So we have a twin narrative structure with Otto and others running around the real world (whatever that is) in a kind of spy mode to track down relevant bodies who are messing with the structure of virtual reality. Richards has the indignity of being stuck in a body in a series of semi-surreal episodes in Reality 36 which is made up of remnants from four other virtual realities. Initially k52, their common enemy, had intended to dismantle this Reality and use the servers to accelerate through time to the Omega Point when he would carry out his big reality-warping plan. Except it turned out he couldn’t break through the coding of this Reality. It’s been acting as a kind of drag on his progress through time. So Richards and an unlikely group of toys have been surviving a number of silly encounters with different forms of threat. It’s all going on far too long without saying anything interesting about anything. All we can say is both threads are a quest (not the most original form whether for a book or game) and, inevitably, they eventually intersect (and not before time).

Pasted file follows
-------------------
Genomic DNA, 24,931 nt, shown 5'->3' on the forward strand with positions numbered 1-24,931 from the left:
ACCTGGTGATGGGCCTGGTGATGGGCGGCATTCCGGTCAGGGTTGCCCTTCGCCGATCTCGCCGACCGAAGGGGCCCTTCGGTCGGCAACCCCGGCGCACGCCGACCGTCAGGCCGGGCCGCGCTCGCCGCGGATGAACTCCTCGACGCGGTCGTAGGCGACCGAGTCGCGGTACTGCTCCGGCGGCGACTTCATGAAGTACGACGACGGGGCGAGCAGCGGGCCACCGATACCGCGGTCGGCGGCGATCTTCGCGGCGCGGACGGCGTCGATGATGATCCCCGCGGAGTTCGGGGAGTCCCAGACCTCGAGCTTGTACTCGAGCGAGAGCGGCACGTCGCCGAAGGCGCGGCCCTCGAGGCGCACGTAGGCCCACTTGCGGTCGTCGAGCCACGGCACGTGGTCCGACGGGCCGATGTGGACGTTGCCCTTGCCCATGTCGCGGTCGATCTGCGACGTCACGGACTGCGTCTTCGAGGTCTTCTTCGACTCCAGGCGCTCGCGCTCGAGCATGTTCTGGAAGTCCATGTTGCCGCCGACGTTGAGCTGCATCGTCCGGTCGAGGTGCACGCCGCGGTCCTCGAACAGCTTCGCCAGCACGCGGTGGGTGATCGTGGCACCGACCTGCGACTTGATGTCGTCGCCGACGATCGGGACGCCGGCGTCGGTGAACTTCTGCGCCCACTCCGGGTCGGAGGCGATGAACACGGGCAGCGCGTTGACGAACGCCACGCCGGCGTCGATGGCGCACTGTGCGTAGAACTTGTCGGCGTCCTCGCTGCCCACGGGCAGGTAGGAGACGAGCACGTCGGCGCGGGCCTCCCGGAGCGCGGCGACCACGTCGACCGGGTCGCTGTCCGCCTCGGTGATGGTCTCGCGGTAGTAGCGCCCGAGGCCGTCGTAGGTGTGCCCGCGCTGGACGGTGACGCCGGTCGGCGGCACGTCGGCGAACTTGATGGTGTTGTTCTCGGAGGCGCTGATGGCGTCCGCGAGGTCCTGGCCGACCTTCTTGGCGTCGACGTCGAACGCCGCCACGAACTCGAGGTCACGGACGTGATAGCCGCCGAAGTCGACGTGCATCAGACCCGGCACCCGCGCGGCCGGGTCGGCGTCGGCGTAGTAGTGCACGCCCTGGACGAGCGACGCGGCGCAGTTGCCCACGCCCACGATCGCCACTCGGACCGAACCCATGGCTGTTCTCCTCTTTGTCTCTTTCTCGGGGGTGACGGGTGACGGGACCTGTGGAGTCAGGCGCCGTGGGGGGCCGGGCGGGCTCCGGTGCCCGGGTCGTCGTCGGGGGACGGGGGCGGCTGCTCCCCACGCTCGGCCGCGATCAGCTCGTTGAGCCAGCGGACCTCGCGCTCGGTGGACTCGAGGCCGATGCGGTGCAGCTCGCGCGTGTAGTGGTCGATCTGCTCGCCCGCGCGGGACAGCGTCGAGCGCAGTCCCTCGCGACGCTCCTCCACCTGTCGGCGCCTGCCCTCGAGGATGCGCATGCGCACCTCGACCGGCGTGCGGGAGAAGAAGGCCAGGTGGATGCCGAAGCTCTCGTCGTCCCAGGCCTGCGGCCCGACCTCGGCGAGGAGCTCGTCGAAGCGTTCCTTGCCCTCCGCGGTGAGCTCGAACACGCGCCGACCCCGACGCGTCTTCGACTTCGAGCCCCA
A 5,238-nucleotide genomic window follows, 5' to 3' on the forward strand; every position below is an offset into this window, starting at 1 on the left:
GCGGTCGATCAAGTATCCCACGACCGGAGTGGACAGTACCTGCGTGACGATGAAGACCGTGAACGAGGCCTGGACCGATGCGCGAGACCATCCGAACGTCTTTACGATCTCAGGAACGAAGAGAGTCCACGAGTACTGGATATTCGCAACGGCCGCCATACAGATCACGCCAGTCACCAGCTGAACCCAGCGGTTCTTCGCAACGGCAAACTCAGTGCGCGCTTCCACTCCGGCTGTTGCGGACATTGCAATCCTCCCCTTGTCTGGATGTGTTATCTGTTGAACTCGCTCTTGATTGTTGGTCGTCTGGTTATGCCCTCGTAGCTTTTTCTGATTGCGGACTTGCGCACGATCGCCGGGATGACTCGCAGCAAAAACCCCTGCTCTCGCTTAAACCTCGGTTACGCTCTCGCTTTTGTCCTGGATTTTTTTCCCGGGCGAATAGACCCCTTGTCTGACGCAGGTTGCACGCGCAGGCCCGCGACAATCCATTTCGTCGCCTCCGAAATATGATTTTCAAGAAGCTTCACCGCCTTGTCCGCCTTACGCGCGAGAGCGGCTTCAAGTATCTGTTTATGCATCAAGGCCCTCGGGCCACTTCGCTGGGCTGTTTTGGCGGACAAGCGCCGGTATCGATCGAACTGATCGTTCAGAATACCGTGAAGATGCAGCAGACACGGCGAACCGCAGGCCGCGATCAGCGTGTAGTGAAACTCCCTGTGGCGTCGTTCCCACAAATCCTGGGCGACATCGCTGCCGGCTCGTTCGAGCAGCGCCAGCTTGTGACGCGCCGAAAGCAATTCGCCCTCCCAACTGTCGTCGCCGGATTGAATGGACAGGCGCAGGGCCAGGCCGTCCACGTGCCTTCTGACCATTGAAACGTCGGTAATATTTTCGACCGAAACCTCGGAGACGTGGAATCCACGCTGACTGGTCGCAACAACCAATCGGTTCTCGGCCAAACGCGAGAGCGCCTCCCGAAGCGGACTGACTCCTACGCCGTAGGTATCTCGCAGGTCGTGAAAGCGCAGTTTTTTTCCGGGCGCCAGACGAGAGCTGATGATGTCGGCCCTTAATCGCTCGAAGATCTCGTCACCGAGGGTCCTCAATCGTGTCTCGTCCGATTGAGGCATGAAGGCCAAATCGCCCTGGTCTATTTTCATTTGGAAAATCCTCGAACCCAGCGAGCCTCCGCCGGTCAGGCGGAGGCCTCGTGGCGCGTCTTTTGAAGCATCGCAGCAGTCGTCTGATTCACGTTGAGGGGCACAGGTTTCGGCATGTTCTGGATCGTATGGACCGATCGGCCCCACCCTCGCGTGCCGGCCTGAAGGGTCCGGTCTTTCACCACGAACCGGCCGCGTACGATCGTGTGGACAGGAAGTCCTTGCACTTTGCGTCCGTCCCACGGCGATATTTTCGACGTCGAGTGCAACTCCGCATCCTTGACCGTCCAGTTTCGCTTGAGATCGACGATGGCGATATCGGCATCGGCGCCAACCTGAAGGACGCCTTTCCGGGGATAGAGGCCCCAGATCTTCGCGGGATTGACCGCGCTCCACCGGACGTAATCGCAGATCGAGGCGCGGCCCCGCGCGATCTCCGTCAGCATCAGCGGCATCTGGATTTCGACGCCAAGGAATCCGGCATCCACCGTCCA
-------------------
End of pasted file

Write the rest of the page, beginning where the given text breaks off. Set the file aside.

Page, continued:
Frankly, Omega Point is a disappointment. Whereas the first Otto and Richards outing in Reality 36 was lively and interesting, this has emerged from the creative process half-baked (avoiding any of the puns that might assault our senses if aerial pirates were suddenly to be attacked by a pastry chef). The thread describing Otto’s part of the quest has the same high-adrenaline pace as the first book. But Richard’s voyage through the disintegrating Reality 36 is almost unreadable in parts and, as a result, I struggled to finish. I don’t mind short books which exploit allegory, surrealism or absurdism. The best efforts cut through the potential pretentiousness by introducing self-deprecating wit. Unfortunately, this is infected with plain silliness. Why is this? I fear the answer lies in the plot and the underlying nature of Reality 36. To avoid spoilers, I need to drop into my own brand of analogy. Those of you who are brave enough to read these reviews will understand that my head is stuffed with a multitude of eclectic facts and out-of-kilter attitudes. Suppose I was connected up to a virtual reality gaming platform and, linked with an AI, created a scenario for people to play. That might all work well so long as I was around to keep explaining the symbolism. But if I should drop out, the rationality of the gaming might go into steep decline as the AI could not replicate my idiosyncrasies. Remember, the theme of this book is the relationship between the human and the machine mind. I get tired of hearing the stuff in my own head without wanting to read endless stuff about what’s in someone else’s. This is not to say this theme is badly treated. In fact, when transferred to Otto’s thread, there’s a tragic backstory unwinding that beautifully captures the debate over what can go wrong and what to do if it does go wrong. So Omega Point is a nicely constructed plot spanning two books but, to my mind, flawed by spending so much time on Richard’s quest in the second.